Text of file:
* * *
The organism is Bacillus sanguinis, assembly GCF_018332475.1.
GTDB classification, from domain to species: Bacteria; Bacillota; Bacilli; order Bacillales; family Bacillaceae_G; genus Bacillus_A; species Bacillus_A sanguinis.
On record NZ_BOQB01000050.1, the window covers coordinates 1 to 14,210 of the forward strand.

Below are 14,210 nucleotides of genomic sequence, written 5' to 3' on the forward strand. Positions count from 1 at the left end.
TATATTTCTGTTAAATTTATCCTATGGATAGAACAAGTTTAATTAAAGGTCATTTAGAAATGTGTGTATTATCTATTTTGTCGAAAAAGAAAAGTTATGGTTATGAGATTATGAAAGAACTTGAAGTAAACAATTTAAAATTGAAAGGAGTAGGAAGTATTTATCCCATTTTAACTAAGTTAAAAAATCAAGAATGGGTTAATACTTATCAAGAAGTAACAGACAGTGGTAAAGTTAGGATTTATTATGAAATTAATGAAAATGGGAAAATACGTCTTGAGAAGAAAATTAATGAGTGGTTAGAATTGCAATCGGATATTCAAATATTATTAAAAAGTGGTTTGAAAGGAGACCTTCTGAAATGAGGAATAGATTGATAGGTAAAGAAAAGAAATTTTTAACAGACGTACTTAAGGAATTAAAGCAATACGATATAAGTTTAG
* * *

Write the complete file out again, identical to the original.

The organism is Bacillus sanguinis, assembly GCF_018332475.1.
GTDB classification, from domain to species: Bacteria; Bacillota; Bacilli; order Bacillales; family Bacillaceae_G; genus Bacillus_A; species Bacillus_A sanguinis.
On record NZ_BOQB01000050.1, the window covers coordinates 1 to 14,210 of the forward strand.

Below are 14,210 nucleotides of genomic sequence, written 5' to 3' on the forward strand. Positions count from 1 at the left end.
TATATTTCTGTTAAATTTATCCTATGGATAGAACAAGTTTAATTAAAGGTCATTTAGAAATGTGTGTATTATCTATTTTGTCGAAAAAGAAAAGTTATGGTTATGAGATTATGAAAGAACTTGAAGTAAACAATTTAAAATTGAAAGGAGTAGGAAGTATTTATCCCATTTTAACTAAGTTAAAAAATCAAGAATGGGTTAATACTTATCAAGAAGTAACAGACAGTGGTAAAGTTAGGATTTATTATGAAATTAATGAAAATGGGAAAATACGTCTTGAGAAGAAAATTAATGAGTGGTTAGAATTGCAATCGGATATTCAAATATTATTAAAAAGTGGTTTGAAAGGAGACCTTCTGAAATGAGGAATAGATTGATAGGTAAAGAAAAGAAATTTTTAACAGACGTACTTAAGGAATTAAAGCAATACGATATAAGTTTAG